Why this MD blocks out his diary a year in advance

BDO's Paul Eagland says there's an art to time management.

by Stephen Jones
Last Updated: 07 Aug 2019

The hardest part of Paul Eagland's job is the "overpowering" feeling of being responsible for 5,000 people.

There are inevitably highs that come with being MD of BDO, now Britain's fifth biggest accountancy firm since merging with Moore Stephens in 2019, with hundreds of clients and revenues of nearly £600m a year, but these are balanced he says by the realisation that  at any one time a percentage of his staff are going to be struggling with their own mental or personal problems.

His coping mechanism, apart from a slew of internal processes and support, is making sure that he is around when people need him to be, and that takes some work. Luckily, during his nearly three decades at the firm, he’s devised some methods to make sure he gets the most out of his day. 

Plan a year ahead

"A byproduct of being responsible for 5,000 people is that there will be some people that would like - and need - to spend more time with you, but you’ve got to be careful with your time. You would end up useless if you just run ragged. 

"I’m kind of OCD in terms of planning my time. In the October of the year before I will block in all of the global meetings, all of the set engagement pieces like conferences, then I book in my holidays with my wife and family around those in my calendar. 

"I leave time in my annual plan for contingencies. I know there's going to be 12 or so really difficult things to deal with this year, I just don't know what they are yet. So I need to allocate the time.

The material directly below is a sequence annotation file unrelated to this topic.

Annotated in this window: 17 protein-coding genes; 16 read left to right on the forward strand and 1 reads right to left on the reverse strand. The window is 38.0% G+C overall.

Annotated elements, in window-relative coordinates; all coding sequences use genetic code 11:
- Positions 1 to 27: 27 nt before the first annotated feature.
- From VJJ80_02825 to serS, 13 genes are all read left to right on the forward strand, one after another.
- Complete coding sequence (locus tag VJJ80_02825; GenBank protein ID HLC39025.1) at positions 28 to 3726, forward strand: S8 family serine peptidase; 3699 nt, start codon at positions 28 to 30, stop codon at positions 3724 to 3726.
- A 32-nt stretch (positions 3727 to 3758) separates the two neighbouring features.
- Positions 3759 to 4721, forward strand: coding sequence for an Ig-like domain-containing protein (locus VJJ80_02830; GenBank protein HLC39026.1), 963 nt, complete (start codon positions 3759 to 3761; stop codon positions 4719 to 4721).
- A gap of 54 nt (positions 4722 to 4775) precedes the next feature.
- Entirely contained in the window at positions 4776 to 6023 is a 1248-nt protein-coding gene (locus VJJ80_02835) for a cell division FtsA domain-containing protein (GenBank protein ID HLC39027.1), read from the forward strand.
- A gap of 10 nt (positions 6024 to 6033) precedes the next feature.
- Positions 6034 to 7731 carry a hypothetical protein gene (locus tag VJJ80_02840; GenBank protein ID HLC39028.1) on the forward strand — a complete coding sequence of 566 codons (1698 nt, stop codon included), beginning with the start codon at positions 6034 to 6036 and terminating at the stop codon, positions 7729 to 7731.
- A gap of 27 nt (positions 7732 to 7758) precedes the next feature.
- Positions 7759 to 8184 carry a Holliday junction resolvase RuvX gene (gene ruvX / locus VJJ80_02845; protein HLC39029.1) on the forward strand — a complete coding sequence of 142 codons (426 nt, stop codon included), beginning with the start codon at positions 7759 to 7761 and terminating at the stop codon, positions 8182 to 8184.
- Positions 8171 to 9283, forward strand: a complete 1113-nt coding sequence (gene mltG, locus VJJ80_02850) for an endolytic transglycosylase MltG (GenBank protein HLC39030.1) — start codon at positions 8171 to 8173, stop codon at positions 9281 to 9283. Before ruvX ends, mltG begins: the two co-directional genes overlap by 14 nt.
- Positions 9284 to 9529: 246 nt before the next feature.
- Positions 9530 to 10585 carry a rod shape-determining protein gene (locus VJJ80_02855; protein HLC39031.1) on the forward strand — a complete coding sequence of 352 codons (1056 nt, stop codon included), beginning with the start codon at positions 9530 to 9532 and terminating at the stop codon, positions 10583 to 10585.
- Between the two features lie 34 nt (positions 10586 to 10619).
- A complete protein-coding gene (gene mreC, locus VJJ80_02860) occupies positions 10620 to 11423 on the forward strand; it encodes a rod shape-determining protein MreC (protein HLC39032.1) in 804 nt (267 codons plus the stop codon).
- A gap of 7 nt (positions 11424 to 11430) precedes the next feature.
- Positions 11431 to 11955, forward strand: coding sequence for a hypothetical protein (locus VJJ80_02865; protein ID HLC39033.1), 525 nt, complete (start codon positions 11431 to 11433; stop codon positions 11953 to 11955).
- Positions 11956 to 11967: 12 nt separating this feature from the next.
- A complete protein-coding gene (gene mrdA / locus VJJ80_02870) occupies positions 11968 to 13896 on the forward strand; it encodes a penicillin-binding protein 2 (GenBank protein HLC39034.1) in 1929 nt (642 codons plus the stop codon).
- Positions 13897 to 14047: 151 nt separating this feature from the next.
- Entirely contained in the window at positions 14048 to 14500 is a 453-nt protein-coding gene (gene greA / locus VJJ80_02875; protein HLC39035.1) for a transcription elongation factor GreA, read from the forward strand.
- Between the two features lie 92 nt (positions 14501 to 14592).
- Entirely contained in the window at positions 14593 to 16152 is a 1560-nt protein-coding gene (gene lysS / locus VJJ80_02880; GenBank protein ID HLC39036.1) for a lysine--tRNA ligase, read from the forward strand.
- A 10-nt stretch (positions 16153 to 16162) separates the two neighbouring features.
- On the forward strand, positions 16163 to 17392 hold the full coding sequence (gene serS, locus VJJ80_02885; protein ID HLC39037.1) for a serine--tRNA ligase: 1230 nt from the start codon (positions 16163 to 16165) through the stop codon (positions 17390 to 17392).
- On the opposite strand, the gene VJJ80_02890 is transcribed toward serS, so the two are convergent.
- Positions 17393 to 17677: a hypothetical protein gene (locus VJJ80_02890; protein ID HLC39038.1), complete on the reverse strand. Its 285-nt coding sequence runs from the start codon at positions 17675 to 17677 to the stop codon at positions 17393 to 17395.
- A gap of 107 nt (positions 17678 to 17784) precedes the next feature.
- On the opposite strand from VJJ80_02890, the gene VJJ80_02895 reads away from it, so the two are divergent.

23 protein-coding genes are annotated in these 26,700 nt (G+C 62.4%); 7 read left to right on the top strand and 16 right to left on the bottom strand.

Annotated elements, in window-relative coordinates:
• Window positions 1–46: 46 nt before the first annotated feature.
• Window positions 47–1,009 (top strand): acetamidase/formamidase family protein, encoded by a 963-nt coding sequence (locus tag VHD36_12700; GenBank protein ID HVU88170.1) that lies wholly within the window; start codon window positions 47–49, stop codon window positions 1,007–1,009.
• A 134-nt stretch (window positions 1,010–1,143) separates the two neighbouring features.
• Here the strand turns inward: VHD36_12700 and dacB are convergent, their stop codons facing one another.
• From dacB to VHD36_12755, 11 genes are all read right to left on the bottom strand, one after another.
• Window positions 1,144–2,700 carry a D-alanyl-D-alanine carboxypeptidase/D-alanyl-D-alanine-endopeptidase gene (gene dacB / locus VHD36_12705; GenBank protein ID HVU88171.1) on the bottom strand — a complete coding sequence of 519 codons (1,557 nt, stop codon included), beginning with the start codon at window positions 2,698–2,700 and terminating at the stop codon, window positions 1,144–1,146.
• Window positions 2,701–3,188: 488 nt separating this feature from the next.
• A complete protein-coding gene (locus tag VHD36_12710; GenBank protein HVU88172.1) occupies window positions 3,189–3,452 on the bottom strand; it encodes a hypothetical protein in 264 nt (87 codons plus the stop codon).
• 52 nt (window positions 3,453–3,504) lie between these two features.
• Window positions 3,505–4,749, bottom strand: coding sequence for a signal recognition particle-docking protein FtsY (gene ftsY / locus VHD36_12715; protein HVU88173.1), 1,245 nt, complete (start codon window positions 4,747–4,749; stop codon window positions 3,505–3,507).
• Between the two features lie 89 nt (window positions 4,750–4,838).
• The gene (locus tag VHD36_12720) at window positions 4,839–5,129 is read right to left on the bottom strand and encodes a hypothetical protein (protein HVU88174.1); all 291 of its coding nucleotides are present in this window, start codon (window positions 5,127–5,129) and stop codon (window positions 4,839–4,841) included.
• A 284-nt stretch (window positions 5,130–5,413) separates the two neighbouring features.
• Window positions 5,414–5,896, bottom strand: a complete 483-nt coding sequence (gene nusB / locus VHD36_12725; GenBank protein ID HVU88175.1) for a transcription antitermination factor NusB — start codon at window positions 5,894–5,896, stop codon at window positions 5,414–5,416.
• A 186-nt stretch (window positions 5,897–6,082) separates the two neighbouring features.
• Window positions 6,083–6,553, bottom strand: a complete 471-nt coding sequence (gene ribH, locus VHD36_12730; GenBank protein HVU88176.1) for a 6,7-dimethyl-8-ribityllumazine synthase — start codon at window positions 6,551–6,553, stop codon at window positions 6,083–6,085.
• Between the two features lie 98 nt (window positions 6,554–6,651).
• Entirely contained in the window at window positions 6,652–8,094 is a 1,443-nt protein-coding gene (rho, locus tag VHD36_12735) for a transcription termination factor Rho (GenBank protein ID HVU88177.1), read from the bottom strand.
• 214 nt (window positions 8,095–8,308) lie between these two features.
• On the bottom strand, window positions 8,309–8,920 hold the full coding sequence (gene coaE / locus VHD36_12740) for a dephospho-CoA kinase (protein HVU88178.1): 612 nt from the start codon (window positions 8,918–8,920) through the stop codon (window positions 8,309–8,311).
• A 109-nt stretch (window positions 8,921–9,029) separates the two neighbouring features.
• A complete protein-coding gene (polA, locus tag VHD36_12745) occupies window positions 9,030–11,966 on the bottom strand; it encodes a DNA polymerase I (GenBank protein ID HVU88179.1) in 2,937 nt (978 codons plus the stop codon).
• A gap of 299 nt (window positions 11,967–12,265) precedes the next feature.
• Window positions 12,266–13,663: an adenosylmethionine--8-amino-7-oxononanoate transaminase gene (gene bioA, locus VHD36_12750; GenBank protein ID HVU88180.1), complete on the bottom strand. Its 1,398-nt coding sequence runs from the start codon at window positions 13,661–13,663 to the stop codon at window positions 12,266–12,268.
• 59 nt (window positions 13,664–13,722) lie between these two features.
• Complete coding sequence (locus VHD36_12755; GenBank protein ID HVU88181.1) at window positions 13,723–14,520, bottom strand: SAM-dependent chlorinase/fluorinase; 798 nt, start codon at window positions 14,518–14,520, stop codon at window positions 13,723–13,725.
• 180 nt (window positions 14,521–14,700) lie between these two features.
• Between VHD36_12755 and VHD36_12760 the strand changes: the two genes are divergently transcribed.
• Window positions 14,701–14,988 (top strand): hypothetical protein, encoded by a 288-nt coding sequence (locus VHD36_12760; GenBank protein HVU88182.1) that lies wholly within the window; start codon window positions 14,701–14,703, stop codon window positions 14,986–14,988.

"It's a beautiful calendar with 12 months colour coded, but it makes a huge difference and that itself helps me cope with what I'm planning for."

Understand yourself

"It’s important to understand what type of person you are and there are some really good studies you can do online to work out if you’re a morning or evening person. I’m more of an evening person, so I set my diary by reference to when I know I will perform at my best.  

"I know I definitely perform better if I miss the rush hour so I set all of my meetings from 10 o’clock onwards and then I know I’m happy to work generally late into the evening. 

"That doesn't mean I don’t get up - I still get my three mile walk in -  but I'm always a little bit shocked when someone tells you that they get up at five o'clock to go to the gym for two hours and then they're at their desk by nine.  

"Some people love starting early but that is definitely not me. I am genuinely much better if I've done some exercise and I've got huge energy to deal with the day."

It’s top down, but there is no beautiful algorithm

"That realisation that working harder and faster isn’t the solution is so important. Time is the limiting factor in all of our worlds so therefore you have to be really clear in your mind how you spend that time, including looking after yourself and your family and all of your work responsibilities. Then make sure that you build a team around you to deliver on that. 

"At BDO we've got pretty flexible policies that are very difficult to describe because most people work them out as they go along by reference to their team and by what’s required by clients. 

"So there's not one beautiful algorithm that works for everyone. That's the other thing that I'm super conscious of. I find that people become obsessed with trying to label best practice and I'm not sure there is always a best practice. You can create frameworks of bright, intelligent people by giving them autonomy and purpose."


Image credit: Closeup Photography of Two Spring Notebooks via Pexels

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